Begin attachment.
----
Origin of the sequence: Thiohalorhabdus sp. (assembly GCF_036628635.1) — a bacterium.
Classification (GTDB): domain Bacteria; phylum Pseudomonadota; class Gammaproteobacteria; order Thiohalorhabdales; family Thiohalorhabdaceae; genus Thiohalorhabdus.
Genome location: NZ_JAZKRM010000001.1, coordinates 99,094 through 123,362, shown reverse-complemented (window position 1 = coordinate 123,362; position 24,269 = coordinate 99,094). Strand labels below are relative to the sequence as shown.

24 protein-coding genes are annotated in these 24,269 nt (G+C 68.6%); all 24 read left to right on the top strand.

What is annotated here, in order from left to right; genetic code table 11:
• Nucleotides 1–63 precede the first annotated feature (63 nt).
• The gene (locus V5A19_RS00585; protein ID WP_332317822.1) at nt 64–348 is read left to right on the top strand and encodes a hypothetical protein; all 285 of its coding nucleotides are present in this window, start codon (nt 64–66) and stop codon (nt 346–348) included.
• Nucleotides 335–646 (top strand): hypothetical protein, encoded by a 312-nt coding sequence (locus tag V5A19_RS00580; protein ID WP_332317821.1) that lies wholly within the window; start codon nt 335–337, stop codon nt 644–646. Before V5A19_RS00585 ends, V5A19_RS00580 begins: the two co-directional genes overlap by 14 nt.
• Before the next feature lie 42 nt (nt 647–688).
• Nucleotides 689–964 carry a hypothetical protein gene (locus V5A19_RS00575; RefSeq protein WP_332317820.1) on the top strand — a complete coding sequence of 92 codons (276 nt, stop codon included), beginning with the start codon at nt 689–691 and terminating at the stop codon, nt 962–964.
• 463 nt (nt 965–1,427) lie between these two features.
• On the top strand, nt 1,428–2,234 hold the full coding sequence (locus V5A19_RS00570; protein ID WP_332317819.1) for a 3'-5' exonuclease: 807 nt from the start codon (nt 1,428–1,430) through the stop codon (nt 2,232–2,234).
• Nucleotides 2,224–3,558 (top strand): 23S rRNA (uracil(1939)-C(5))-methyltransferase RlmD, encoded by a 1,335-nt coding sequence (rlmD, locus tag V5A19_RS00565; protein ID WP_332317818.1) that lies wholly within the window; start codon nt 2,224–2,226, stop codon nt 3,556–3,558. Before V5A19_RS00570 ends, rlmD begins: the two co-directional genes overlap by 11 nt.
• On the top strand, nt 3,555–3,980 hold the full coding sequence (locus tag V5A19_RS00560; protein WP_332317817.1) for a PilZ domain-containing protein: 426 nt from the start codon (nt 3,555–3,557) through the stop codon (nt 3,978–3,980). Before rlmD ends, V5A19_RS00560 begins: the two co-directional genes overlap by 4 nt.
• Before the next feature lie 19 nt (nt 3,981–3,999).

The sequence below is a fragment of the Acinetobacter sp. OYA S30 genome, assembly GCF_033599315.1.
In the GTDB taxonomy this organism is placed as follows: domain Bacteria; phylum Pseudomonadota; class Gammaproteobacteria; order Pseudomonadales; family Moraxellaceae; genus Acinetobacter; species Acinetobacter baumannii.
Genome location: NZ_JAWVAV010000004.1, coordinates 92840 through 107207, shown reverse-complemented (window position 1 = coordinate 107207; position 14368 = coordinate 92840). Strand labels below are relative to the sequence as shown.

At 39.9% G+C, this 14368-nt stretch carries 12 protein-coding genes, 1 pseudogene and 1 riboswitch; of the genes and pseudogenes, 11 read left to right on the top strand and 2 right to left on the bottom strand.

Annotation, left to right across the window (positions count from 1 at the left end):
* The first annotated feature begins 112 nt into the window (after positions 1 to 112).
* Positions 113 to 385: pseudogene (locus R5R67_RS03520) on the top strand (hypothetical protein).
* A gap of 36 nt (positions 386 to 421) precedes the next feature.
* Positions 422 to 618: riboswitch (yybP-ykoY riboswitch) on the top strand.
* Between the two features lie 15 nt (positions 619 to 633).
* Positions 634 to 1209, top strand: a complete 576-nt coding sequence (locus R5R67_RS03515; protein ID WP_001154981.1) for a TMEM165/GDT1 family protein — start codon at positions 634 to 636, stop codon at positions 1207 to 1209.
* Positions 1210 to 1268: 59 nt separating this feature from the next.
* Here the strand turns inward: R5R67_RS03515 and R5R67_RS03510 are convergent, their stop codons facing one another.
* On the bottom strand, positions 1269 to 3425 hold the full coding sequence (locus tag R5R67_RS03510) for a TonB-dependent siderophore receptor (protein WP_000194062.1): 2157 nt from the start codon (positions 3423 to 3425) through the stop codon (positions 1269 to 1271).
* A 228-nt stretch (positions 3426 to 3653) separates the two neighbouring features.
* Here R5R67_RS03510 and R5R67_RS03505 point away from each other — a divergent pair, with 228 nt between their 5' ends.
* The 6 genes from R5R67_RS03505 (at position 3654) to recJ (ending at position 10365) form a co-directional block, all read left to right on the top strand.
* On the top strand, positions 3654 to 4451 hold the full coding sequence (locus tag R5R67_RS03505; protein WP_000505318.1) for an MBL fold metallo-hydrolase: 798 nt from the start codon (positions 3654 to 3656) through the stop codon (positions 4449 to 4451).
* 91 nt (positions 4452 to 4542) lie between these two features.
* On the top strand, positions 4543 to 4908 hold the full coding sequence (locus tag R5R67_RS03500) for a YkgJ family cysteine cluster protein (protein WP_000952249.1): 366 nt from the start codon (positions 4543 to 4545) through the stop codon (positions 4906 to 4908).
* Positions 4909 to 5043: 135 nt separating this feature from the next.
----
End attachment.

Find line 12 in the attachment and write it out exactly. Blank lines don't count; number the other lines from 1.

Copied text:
• On the top strand, nt 1,428–2,234 hold the full coding sequence (locus V5A19_RS00570; protein ID WP_332317819.1) for a 3'-5' exonuclease: 807 nt from the start codon (nt 1,428–1,430) through the stop codon (nt 2,232–2,234).